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Hello everyone!

Another question from me:

is it possible to cast a flat plate (without a foot) with a one-piece plaster mold?

I am usually throwing a prototype with a simple white clay on a wheel, then wait until its dry enough and cast a mold,
but when i tried making a plaster mold for a flat plate, plaster seemed to heavy for the clay to hold, clay got softer and caved in. As the result: the mold is with a little knob in the middle.

Any advices?
Thank you!


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I'm a little confused about a one-piece mould for a plate (assuming that you're casting rather than draping/pressing the plate).


FYI this rather nice little book describes how to make a 2-piece mould for a plate with foot-ring.


... as you can see 2nd-hand copies can be quite cheap.

[Repeat the search using your preferred shipping destination and currency.]


PS You can look-inside the book at amazon


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I was making myself a set of dishes and I wasn't good enough at throwing to get my plates to nest well together or be the same size.  I made a hump mold that had pins in it that fit my wheel head.  I would put a slab of clay on it and kind of throw it into the mold and put a foot on the plate.  Plates came out great.  Denice

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If you use a mould, I would not slipcast it, but rather roll a slab of clay and press it gently inside the mould. As for making the mould, just like Evelyne said, bisquing the prototype should work better. Remember to make it bigger and also, to use soap on the piece before you pour the plaster!

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Years ago a local artist threw these really large platters. Redware with slip decoration. Every one was oooh and aaahh over his throwing skills as these were 24-36" in size. So I went to a State teachers conference and he was demonstrating on the wheel. He started out rolling out a really large slab, took it over to a plaster form on the wheel laid the slab on the form, let if slump into the form and then started pulling the clay on the form to take the shape, and force clay into the foot ring base, working the clay back and forth. He said that he like to leave some of the finger marks in the clay, would let it set up for a few hours and flip it.  Impressive ?!??! but then who am I to judge?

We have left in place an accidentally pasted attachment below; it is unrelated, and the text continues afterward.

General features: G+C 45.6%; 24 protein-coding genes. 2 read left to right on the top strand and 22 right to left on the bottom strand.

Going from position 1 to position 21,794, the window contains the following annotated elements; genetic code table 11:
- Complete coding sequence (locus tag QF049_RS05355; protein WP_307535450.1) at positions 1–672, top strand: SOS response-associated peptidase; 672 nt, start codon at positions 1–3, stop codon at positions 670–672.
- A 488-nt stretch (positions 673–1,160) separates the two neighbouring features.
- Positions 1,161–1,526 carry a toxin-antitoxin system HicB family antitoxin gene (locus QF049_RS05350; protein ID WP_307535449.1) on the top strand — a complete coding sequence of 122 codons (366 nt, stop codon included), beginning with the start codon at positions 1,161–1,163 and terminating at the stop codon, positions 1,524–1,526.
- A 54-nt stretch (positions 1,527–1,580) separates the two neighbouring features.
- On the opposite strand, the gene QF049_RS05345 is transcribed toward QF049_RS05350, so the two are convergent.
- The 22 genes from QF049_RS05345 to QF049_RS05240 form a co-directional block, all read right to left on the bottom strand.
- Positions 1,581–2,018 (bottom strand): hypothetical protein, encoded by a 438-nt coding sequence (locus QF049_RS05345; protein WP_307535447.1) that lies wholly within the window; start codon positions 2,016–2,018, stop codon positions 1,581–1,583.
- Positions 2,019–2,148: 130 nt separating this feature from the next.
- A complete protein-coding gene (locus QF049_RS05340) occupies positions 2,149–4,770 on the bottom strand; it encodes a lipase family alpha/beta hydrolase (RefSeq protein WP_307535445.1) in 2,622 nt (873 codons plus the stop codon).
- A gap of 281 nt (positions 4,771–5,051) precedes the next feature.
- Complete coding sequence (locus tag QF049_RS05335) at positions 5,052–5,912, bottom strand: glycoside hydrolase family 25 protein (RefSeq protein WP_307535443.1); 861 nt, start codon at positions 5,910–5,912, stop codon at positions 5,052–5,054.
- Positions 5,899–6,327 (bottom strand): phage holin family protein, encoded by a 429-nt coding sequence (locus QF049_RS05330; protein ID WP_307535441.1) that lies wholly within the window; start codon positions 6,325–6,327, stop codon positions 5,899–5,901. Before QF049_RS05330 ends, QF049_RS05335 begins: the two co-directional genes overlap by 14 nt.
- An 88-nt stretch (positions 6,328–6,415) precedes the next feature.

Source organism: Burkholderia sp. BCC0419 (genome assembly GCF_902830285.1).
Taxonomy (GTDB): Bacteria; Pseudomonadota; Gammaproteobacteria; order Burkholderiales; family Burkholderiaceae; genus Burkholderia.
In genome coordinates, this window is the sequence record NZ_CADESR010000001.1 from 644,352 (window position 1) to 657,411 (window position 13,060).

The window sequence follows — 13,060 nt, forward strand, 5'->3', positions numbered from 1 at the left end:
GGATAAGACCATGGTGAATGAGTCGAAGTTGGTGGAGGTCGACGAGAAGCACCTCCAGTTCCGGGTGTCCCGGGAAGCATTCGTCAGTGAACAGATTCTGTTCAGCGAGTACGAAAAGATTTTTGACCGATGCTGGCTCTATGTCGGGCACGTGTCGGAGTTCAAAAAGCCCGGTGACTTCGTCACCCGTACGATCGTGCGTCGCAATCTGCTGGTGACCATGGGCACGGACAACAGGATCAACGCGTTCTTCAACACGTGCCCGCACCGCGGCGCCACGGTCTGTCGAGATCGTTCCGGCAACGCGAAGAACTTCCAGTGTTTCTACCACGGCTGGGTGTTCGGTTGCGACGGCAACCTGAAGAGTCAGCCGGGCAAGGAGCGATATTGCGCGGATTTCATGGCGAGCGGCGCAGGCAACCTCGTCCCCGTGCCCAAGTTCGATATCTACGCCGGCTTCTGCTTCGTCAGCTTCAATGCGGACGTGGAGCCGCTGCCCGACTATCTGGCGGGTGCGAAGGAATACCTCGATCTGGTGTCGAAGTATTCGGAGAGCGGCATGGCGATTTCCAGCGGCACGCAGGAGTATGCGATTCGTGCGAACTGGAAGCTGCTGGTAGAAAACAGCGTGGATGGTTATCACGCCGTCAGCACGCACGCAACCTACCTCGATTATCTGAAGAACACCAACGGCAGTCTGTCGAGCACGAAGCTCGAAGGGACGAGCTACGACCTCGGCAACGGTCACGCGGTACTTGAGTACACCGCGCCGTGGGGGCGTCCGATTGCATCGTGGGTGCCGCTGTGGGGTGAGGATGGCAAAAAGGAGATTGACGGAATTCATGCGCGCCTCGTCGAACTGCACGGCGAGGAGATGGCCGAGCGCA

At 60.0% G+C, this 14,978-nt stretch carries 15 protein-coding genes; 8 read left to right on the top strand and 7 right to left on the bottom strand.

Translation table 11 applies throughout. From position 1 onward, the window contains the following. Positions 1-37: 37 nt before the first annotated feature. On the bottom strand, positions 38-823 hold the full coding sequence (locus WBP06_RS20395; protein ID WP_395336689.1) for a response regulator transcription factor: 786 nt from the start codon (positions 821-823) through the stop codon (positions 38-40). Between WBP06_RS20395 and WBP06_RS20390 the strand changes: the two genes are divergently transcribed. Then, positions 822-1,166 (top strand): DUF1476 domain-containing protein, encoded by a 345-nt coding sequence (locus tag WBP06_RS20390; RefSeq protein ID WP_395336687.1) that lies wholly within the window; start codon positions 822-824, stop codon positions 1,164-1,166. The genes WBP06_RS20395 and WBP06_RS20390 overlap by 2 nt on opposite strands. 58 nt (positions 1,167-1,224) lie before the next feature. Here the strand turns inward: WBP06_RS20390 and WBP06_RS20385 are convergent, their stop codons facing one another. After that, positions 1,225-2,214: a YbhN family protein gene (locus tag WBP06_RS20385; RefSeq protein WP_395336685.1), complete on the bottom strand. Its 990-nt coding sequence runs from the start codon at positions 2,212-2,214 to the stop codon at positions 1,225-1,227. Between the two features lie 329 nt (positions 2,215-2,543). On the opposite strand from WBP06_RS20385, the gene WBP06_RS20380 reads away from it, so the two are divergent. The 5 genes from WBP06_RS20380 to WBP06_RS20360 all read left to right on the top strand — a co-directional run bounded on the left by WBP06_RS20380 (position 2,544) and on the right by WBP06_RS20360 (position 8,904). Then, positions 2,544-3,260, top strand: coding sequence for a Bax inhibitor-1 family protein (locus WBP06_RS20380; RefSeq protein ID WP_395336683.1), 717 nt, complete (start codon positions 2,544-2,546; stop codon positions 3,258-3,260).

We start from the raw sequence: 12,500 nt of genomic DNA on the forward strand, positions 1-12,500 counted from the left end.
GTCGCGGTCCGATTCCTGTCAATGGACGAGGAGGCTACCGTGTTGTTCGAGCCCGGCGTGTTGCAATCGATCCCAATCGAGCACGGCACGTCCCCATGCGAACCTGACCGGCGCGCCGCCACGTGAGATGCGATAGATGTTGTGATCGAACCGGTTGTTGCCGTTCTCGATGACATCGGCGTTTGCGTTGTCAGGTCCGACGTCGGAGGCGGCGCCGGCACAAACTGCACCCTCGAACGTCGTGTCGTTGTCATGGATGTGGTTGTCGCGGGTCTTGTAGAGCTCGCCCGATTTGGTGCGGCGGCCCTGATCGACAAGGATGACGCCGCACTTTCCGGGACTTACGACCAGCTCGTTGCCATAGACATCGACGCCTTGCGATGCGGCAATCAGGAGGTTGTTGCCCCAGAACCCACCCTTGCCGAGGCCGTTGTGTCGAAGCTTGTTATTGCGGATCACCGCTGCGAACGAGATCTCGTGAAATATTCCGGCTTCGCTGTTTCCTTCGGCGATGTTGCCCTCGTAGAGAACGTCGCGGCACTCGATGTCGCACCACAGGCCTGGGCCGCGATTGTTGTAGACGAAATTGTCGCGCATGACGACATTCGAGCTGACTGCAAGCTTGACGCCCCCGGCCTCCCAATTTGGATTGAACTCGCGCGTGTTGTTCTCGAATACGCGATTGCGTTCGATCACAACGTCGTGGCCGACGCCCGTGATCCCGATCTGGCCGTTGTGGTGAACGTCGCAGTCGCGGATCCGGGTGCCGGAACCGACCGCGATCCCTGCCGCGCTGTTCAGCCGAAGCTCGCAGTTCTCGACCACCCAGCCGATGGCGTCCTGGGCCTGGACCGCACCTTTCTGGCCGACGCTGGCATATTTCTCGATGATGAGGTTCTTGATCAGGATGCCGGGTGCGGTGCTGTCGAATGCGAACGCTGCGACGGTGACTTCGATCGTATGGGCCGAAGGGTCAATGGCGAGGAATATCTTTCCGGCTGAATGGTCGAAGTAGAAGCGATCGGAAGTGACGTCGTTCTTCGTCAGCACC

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  • 4 years later...
On 9/9/2015 at 12:48 AM, Pres said:

would let it set up for a few hours and flip i

Yes, impressive, and we come back to the "flipping big moulds" discussion lately.

Did he flip with the board with two wheels you mentioned before?

On 9/9/2015 at 12:48 AM, Pres said:

pulling the clay on the form to take the shape,

Pres, please explain,  

If I understand, the slab was covering the inside of the mould,  how did he pull,  pressing from the centre  outward ? How did he work the clay back and forth?


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The clay slab was laid into the plaster form. The plaster form had a foot ring groove in the bottom. The slab was laid into this, it was thicker than the finished form. He used a center to outward movement with his hands to move the clay outward and thin it while also forcing clay into the foot ring area. the slab was probably about 4 inches smaller in diameter than the finished plate, but by working from the center outward he mad up for that distance. If he wanted a smaller diameter he just cut it with a wooden tool so as not to damage the plaster or contaminate the form.

Flipping was done with a large round bat on top of the form and the whole thing flipped by two people.




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